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U.N. Scrambles to Cope With “Humanitarian Disaster″

July 13, 1995

TUZLA, Bosnia-Herzegovina (AP) _ The United Nations scrambled today to erect makeshift shelters and rush aid to thousands of Muslims driven out of the first U.N. ``safe area″ to fall to rebel Serbs.

The Serbs, who continued the expulsions today, were rounding up males from the overrun Srebrenica enclave _ and some refugees said the Serbs had taken away boys as young as 7.

Serb troops marched into Srebrenica on Tuesday and in another humiliating blow to the U.N. peacekeeping mission in Bosnia, overtook the town, which had been designated a U.N.-protected area for the past two years.

Up to 40,000 Muslims fled or were driven from their homes, seeking shelter at Potocari, a village housing a small U.N. base. On Wednesday, Serb tanks and guns surrounded the village and began deporting the refugees to government-held territory.

``This is a humanitarian disaster,″ said Alemka Lisinski, a spokeswoman for the U.N. High Commissioner for Refugees.

More than 2,000 refugees were taken to the northern government stronghold of Tuzla, where they spent Wednesday night at the U.N.-controlled airport.

Unprepared for the influx, there was no accommodation for the refugees, and most slept on buses or the tarmac, Lisinski said.

The relief agency rushed to erect tents on the airfield and get food convoys to the area, while peacekeepers distributed sleeping bags, water and prepackaged rations. ``But this is hardly a long-term solution,″ Lisinski said.

Refugees who made it to Tuzla in the first convoy Wednesday night were exhausted, distraught, hungry and thirsty. The Bosnian government, furious that the United Nations had failed to protect its own designated ``safe area,″ refused to help the refugees.

The government said ``the refugees are now the problem of the U.N.,″ said Capt. Harald Kjaerstad, a U.N. spokesman in Tuzla.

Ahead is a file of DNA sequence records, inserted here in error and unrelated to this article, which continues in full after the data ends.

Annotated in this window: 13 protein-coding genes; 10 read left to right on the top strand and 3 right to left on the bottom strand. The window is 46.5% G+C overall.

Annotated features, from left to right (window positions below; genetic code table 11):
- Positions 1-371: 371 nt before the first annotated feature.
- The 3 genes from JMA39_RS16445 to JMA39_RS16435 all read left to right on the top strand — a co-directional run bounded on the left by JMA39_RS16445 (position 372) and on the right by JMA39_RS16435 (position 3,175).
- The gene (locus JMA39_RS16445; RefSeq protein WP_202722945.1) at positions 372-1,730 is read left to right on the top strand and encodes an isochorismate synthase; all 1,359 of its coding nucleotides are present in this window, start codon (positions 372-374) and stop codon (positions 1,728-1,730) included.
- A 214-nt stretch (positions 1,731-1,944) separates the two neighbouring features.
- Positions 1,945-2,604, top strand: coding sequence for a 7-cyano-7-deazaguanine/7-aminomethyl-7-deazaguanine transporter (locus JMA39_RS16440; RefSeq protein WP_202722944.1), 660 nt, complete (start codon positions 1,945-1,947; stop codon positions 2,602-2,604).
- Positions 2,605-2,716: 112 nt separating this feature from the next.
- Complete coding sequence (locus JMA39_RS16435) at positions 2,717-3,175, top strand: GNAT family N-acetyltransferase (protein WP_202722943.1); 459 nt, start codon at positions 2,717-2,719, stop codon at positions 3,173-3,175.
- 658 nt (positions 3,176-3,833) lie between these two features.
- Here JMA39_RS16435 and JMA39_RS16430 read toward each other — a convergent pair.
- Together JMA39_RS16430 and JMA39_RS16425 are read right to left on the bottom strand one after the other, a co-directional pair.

An additional 3,500 refugees who crossed the front line during the night were still in Kladanj, a government-held town 30 miles west of Srebrenica, waiting for transport to Tuzla, 20 miles farther north.

U.N. spokesman Rida Ettarashany said two more convoys, carrying an unknown number of refugees, left this morning from the U.N. base at Potocari.

The deportations from Potocari were overseen by Bosnian Serb commander Gen. Ratko Mladic. Mladic said all males older than 16 would be detained and ``screened for war crimes,″ U.N. spokesman Alexander Ivanko said.

But as buses unloaded in Tuzla, it was obvious there were only very old men and very young boys on board with the women and children. Reporters were kept outside the airport, but some refugees who approached the fence said Serbs had seized all males over 6.

Most fighting-age men had fled into the woods and mountains west of Srebrenica. U.N. officials had no information on the fate of the men and boys separated from the refugees in Potocari.

Tuzla, with 60,000 refugees already among its population of 132,000, is full of former Srebrenica residents, evacuated after a previous Serb onslaught. Many rushed to the airport, handed out sandwiches and called out the names of villages to refugees getting off the buses, hoping someone would have news of their relatives.

Senaki Begovic, 27, who had been evacuated from Srebrenica two years ago when he was wounded by shrapnel, embraced his wife, Mejra, 22. They had only communicated through brief letters delivered by the Red Cross.

``I don’t know if I’m the happiest man in the world to be reunited with my wife or the saddest because I don’t know if I’ve lost my brother,″ he said.

The U.N. Security Council on Wednesday demanded that the Serbs withdraw from Srebrenica and called on U.N. Secretary-General Boutros Boutros-Ghali to ``use all resources available″ to restore the ``safe area.″

But opinion was polarized over whether force would achieve that goal or trigger a withdrawal of the 23,000 peacekeepers in Bosnia.

French Defense Minister Charles Millon blasted U.N. handling of the Srebrenica siege and said today that if peacekeepers didn’t take a stand now ``we really don’t see what we’re doing in Bosnia.″ He said France was prepared to help use force.

But Thorvald Stoltenberg, the U.N. negotiator for former Yugoslavia, said using force ``will make it impossible for the U.N. to fulfill its mandate.″

``The moment the U.N. is party to the conflict, it really cannot be the impartial peacekeeper,″ Stoltenberg said in Vienna, Austria. ``Using force ... could lead to a pullout.″

Bosnian Serb leader Radovan Karadzic said any attempt to re-establish the Srebrenica safe zone ``would mean war with the Serbs.″

His spokesman Jovan Zametica suggested that the eastern town of Gorazde could be the next of the five remaining ``safe areas″ to fall.

``If the Muslims in Gorazde continue with their violent acts, if they continue to shelter behind the safe area ... that is what we are going to do,″ he told British Broadcasting Corp. radio.

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